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Brighton Year-Round 2023

This Way For The Gas, Ladies and Gentlemen

Bill Smith, Angi Mariano, Bim Sinclair, Julian Tarbo, Guy Picot, Herbie Flowers

Genre: Adaptation, Biographical Drama, Contemporary, Drama, European Theatre, Fringe Theatre, Historical, International, Live Music, Musical Theatre, New Writing, Storytelling, Theatre, Tragedy, Translation

Venue: Latest 7 Music Bar


Low Down

Based on the writing of poet Tadeusz Borowski and the paintings of Arnold Daghani This Way For The Gas bears explosive witness to their work by Borowski, Paul Celan and Primo Levi that has shaped the pulse of that post-Holocaust world. By extending it as a musical now taking in Ukraine and Darfur, and with an international cast of six Ukrainians and a Lithuanian, Bill Smith, Angi Mariano and their colleagues have wrought an enormous service. In the last great reprise of ‘Never’ we realise we’re seeing the finale of an emerging masterpiece.

Written by Bill Smith, Angi Mariani, Bim Sinclair, Julian Tardo and Herbie Flowers, Additional words by Guy Picot, Directed by Smith and co-directed by Nataliya Valda. Set and Marketing Design Andrew Kay, Set Build Mandy at Fabricate, Technical Supervisor Chris Daniels.

With The Life & Death Orchestra led by Oscar Piatt with the dance company Ukraine Modern.

Formed back in 1996 to work on the original production of This Way For The Gas, Ladies and Gentlemen, over the years it has included an amazing and eclectic range of creatives including Angi Mariani (AKA Eminemmylou), Bim Sinclair, Herbie Flowers, Nick Pynn, Tom Arnold, Robert Taylor, Ian Hamer, Guy Picot, Seth Morgan, Julian Tardo and many others. This new production builds on the work of this collective.

Further performances tba


Auschwitz the Musical? Poland 1941. Darfur 2011. Ukraine 2022. Bill Smith’s and Angi Mariani’s This Way For The Gas Ladies and Gentlemen with six songs written (and co-written) by Bim Sinclair and Julian Tardo, returns to the Latest Music Bar. This is its latest version from beginnings in 1996.

It’s co-directed by Smith and Nataliya Valda with Andrew Kay’s set design with an absorbing video-projection of images taken from one of the two main subjects here: painter Arnold Daghani. There’s piano accompaniment and music direction by cast-member Oscar Piatt.

Because of its importance, what follows is an account in sub-sections, with specific appraisal of this version, and cultural context.


This Way For the Gas Ladies and Gentlemen Act One

With a cast of seven women, four men and child, the Latest upstairs set proves remarkably versatile. Starting at 2001 Edinburgh Fringe and invited to Auschwitz This Way now takes on Smith’s new arrangements and a harrowing topicality.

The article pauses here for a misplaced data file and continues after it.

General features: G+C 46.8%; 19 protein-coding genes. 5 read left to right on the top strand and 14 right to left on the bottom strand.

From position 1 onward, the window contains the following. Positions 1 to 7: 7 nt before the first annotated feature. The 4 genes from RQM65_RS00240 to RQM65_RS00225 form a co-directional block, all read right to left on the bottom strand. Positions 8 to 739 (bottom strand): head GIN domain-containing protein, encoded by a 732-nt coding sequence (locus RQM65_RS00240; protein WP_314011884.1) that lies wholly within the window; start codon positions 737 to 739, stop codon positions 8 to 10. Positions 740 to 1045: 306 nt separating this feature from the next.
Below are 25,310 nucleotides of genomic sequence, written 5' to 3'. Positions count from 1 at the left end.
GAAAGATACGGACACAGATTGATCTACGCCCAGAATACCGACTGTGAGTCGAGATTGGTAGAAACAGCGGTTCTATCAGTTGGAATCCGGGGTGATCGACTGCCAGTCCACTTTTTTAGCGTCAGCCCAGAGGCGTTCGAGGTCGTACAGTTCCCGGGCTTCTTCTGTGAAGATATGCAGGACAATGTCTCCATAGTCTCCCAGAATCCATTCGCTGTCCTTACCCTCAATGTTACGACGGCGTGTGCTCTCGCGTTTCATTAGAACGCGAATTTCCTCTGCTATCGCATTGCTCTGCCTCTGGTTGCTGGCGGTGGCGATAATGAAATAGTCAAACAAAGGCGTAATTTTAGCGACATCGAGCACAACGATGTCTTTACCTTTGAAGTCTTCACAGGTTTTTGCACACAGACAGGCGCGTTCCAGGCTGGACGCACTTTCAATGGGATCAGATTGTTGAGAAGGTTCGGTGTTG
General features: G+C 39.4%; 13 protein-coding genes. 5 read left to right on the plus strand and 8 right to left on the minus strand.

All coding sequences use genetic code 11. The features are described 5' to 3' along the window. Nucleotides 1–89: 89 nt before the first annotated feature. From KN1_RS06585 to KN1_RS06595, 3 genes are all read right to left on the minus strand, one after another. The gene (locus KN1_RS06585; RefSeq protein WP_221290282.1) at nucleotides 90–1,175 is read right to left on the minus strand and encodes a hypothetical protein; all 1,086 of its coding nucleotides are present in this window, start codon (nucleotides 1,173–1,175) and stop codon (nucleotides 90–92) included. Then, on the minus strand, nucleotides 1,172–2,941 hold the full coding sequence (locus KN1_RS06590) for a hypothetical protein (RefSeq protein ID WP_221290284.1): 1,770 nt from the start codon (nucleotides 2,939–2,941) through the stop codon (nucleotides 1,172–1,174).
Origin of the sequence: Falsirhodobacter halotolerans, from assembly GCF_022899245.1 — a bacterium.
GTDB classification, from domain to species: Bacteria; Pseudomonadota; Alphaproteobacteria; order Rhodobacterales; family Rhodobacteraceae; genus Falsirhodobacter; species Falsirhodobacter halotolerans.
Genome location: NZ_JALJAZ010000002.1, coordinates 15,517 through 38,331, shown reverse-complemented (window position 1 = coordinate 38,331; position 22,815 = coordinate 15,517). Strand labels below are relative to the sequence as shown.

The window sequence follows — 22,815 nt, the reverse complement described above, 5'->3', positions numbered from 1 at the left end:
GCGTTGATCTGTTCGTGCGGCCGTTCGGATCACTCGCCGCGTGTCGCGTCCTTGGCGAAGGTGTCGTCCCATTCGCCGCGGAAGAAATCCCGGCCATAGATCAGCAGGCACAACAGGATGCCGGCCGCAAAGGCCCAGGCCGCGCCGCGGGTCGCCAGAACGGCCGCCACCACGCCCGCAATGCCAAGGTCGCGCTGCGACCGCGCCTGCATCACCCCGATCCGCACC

With a six-strong Ukraine cast, one from Lithuania and four British the witness is immediate, the slaughter ongoing. We’re following a line where genocide rears again.

Based on Tadeusz Borowski’s memoir it’s a testament of survival. Polish-born Borowski’s known here in the Penguin Modem European Poets series.

Played with towering authority by Art O’Hara, Borowski’s witness is twinned in the first act by the works of painter Arnold Daghani, Holocaust survivor, later Hove resident. His works flicker across the backdrop video alternating with photographs.

Poland is where both the Jewish population of three million and many   non-Jewish Poles faced extermination. From 1939, universities or Polish culture of any kind was forbidden.

Expressed as cabaret there’s a young underground of defiance and learning, taught by renowned professors risking their lives: “Nothing Like Love” from ‘Love in a Cold World’  tops-and-tails a clubbing tryst at The Essentialist Club: ‘Friendship Poetry Learning Laughter Love.’

Tenor Igor Grohotsky takes up the Essentialist refrain of ‘Us Two’: “making love like the first couple on earth/.And we were beautiful, naked and wild,/and both dead.” It’s a gentle lyric interlude with memorable lyrics and haunting melodies. The material’s absorbing enough not to wish this hurried; you accept the insistent rhythms.

After a brace of songs full of foreboding a Nazi (played by pianist Oscar Piatt) tells Borowski they have his fiancée. Maria’s played with consummate edge and pathos by Temesis Conway, who sings several songs including ‘Love in a Cold World’ and (like Grohotsky) ‘Us Two’.

In Rumania, Piatt’s Nazi guard at least instructs Rumanian Arnold Daghani (Igor Grohotsky)  to bring his paints. It might get him a good job. “Good advice” wife Nanino Daghani (Lithuanian Viktorija Faith, also soprano) tells him.

The couple don’t go to Borowski’s Auschwitz but the small, still-unrecognized camp Mikhailovka in Ukraine as 450 slave labourers build an SS road. Stories zero in from across Europe as Jews and non-Jews like Borowski were rounded up.

Most poems set are Bronowski’s (with others from great poets Czeslaw Milosz, Miroslav Holub, Zbigniew Herbert) but there’s a startling addition.

We’re into Todesfuge Paul Celan’s great 1952 poem of the death of his parents – Celan himself only just survived. “Death is a Master From Germany.” It’s the best-known post-war German poem.

Riffing on this “Death is a Master from Moscow” recalls the massacre of Poles on the Soviet side of the divide the Soviets and the Nazis agree on in 1939. This isn’t entirely made clear as we move into a range of stories.

Borowski survives assisting death: a bleak collaboration. To Piatt’s piano accompaniment Borowski narrates the title song directly, rising to a litanic expressiveness. To Daghani’s images of the camps now scumbling across Borowski narrates diurnal evils include the Zyklon-bearing wagon.

A blonde girl asks “what will happen to us?” He doesn’t answer. “I know” she says. Borowski clears out bodies of children. But what affects him is a man’s grasp. This iteration of the memoir in Sprachtspiel. Heightened speech is set against the refrain “This Way For the Gas” which resolves into a stark solo dance.